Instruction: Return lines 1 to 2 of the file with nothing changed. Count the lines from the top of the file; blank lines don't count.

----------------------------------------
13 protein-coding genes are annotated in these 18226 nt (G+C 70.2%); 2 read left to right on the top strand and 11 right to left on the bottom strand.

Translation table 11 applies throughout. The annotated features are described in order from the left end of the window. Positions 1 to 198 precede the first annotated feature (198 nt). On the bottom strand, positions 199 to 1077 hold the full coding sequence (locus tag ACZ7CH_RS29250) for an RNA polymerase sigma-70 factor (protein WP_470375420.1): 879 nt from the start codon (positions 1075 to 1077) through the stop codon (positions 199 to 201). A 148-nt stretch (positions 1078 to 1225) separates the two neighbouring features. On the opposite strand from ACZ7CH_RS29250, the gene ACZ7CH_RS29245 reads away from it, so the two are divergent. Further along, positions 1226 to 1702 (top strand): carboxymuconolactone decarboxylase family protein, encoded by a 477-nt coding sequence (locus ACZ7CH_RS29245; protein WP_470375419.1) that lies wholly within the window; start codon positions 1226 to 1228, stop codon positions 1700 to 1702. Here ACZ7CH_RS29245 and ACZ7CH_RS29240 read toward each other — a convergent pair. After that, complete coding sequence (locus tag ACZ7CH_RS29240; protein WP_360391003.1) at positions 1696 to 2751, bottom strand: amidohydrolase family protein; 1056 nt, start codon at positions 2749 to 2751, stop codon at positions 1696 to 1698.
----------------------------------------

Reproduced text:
13 protein-coding genes are annotated in these 18226 nt (G+C 70.2%); 2 read left to right on the top strand and 11 right to left on the bottom strand.

Translation table 11 applies throughout. The annotated features are described in order from the left end of the window. Positions 1 to 198 precede the first annotated feature (198 nt). On the bottom strand, positions 199 to 1077 hold the full coding sequence (locus tag ACZ7CH_RS29250) for an RNA polymerase sigma-70 factor (protein WP_470375420.1): 879 nt from the start codon (positions 1075 to 1077) through the stop codon (positions 199 to 201). A 148-nt stretch (positions 1078 to 1225) separates the two neighbouring features. On the opposite strand from ACZ7CH_RS29250, the gene ACZ7CH_RS29245 reads away from it, so the two are divergent. Further along, positions 1226 to 1702 (top strand): carboxymuconolactone decarboxylase family protein, encoded by a 477-nt coding sequence (locus ACZ7CH_RS29245; protein WP_470375419.1) that lies wholly within the window; start codon positions 1226 to 1228, stop codon positions 1700 to 1702. Here ACZ7CH_RS29245 and ACZ7CH_RS29240 read toward each other — a convergent pair. After that, complete coding sequence (locus tag ACZ7CH_RS29240; protein WP_360391003.1) at positions 1696 to 2751, bottom strand: amidohydrolase family protein; 1056 nt, start codon at positions 2749 to 2751, stop codon at positions 1696 to 1698.